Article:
During the ‘Classic Bonito Phase’ (AD1020-1130) a technique called core-and-veneer was used to build the apartment blocks. A thick inner wall of rubble and mud mortar was faced on both sides by shaped stones laid mainly in bands or courses. The walling here is Masonry Style III dating to the late 11th century. The construction of each room required up to 44 tons of sandstone to be cut from the cliffs without the use of metal tools. Much skill and care went into the building construction. It is thought that, as in historical times, Pueblo women were responsible for the veneer work which, despite its beauty, was covered with adobe plaster. Studies of the Chaco skeletons show that men and women took part in strenuous tasks, both suffering from arthritis and spinal degeneration from hefting heavy loads. Although a few individuals lived to the age of 50, the average life expectancy was 27: nutritional deficiencies and infectious diseases took their toll, infant and child mortality being especially high. These doorways give access to a chain of rooms on the ground floor of the south-eastern four-storey block. Ground floor walk-through rooms were often used for storage, or burial, and rarely have signs of domestic occupation such as hearths or the need for privacy. The sloping secondary jambs allowed the doors to be sealed by stone slabs.

Click to a larger version of Hungo Pavi Pueblo, Chaco Canyon, New Mexico, USA. Photo © Mick Sharp

Hungo Pavi Pueblo, Chaco Canyon, New Mexico, USA. Photo © Mick Sharp

The sandstone masonry walls of Hungo Pavi pueblo nestle below the sandstone cliff of North Mesa as it swings NE into Mockingbird Canyon; to its SW is the arroyo of Chaco Wash. This Anasazi town or Great House dates to the 11th century when Chacoan culture reached its peak. There are eleven major ruins within the Chaco Culture National Historical Park and some 400 related settlements altogether in and around the canyon: population estimates for the area range from 2,000-5,000 individuals. At Hungo Pavi, and several other places in the canyon, stairways cut into the cliffs link the canyon floor with roads on the mesa tops connecting to outlying settlements.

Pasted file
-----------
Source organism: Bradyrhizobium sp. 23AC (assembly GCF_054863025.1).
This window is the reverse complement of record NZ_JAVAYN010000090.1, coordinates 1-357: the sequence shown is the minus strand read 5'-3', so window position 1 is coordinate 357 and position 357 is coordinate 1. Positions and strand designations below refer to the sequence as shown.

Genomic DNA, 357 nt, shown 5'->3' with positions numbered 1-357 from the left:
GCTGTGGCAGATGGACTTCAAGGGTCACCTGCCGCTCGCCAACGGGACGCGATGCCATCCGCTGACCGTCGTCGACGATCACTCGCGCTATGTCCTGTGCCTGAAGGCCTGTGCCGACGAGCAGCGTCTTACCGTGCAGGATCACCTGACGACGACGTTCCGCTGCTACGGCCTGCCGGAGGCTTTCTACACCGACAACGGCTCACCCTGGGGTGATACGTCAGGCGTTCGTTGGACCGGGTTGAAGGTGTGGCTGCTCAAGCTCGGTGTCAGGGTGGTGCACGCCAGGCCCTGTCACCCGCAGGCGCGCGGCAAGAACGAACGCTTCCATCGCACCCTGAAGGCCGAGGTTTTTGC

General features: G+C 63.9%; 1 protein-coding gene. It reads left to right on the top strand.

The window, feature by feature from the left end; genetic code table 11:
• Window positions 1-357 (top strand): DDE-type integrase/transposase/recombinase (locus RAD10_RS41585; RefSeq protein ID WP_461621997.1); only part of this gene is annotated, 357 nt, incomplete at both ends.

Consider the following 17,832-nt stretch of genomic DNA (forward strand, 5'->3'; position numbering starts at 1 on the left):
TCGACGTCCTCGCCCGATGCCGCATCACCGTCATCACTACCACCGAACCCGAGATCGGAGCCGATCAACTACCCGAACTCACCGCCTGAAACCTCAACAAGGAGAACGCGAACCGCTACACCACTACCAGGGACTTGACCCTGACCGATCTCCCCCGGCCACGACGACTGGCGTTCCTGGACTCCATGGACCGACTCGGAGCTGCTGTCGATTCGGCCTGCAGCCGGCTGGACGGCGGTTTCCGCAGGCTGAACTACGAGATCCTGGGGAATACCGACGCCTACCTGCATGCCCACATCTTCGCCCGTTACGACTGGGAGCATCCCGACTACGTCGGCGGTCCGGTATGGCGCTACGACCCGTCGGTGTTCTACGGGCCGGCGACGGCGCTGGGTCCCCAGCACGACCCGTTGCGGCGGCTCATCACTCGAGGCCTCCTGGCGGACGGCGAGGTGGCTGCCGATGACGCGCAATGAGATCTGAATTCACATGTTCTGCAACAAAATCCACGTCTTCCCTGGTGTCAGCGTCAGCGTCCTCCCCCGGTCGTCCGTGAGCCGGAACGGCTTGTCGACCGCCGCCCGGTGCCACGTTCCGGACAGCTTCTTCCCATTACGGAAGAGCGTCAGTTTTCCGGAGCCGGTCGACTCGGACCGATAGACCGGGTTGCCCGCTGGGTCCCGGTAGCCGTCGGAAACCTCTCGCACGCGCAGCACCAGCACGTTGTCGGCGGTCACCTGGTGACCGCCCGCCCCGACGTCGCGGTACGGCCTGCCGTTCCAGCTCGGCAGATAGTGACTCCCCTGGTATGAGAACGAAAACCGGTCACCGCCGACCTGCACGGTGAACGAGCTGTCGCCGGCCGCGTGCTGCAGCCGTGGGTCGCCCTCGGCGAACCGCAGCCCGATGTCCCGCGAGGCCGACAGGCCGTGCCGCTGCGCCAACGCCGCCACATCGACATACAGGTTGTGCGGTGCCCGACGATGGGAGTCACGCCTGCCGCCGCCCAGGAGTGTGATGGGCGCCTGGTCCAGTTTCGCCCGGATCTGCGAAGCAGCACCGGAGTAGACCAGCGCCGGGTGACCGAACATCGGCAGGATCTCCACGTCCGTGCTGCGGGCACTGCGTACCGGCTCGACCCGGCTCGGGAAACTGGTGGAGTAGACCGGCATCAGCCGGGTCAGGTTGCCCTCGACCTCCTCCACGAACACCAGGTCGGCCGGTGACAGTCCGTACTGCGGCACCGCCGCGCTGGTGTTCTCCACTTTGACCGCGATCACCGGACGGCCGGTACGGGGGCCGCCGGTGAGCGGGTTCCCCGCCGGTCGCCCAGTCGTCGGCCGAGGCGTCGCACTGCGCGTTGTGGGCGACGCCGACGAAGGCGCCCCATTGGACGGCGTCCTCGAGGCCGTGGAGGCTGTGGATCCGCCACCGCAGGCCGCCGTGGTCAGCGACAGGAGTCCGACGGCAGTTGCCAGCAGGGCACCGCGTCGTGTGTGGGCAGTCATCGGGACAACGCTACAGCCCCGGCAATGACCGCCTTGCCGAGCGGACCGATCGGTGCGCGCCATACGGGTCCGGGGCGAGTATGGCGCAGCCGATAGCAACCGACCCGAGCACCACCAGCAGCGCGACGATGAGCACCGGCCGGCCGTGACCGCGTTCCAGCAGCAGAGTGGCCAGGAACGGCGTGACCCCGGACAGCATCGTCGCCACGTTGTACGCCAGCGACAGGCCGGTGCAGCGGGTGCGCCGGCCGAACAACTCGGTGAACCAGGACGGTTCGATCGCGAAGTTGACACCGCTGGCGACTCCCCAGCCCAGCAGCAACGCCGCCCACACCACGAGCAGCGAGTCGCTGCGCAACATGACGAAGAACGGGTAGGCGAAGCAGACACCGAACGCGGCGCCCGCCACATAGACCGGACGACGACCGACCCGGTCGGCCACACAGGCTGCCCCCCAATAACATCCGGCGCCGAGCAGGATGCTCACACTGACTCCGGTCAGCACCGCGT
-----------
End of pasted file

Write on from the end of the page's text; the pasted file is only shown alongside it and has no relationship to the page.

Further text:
Click to a larger version of Casa Rinconada Stairway, Chaco Canyon, New Mexico, USA. Photo © Mick Sharp

Casa Rinconada Stairway, Chaco Canyon, New Mexico, USA. Photo © Mick Sharp

Close to the Anasazi Great House in a rincon (box canyon) on the south side of Chaco Wash is a staircase cut into the sandstone wall of South Mesa. It joins a straight road leading to Tsin Kletsin Great House on the mesa top. The Chaco Roads system was mainly created and used in the 11th and 12th centuries when the population and outlying settlements were rapidly expanding. The wide roads were laid out in long straight lines which show up as dark marks on aerial photographs. On sloping ground, a level terrace was cut and filled to form a roadbed retained by a wall or bank on the downslope side. On bare rock the line of the road was swept clean and marked by side walls or by individual boulders. Over 400 miles of roads have so far been discovered, connecting Chaco to over 100 outlying communities with settlements on the N-S routes situated at about a day’s walk apart. But there may be more to these ‘old straight tracks’ than communications, trade and travel, as not all roads connect settlements. Some strike out for a few miles from a Great House or village before coming to an abrupt and puzzling halt. The Chacoans also constructed multiple roads, such as at Pueblo Alto where four parallel roads were laid out on the top of North Mesa, suggesting that some of the linear spaces may have served as processional ways or racetracks for people, gods or planets.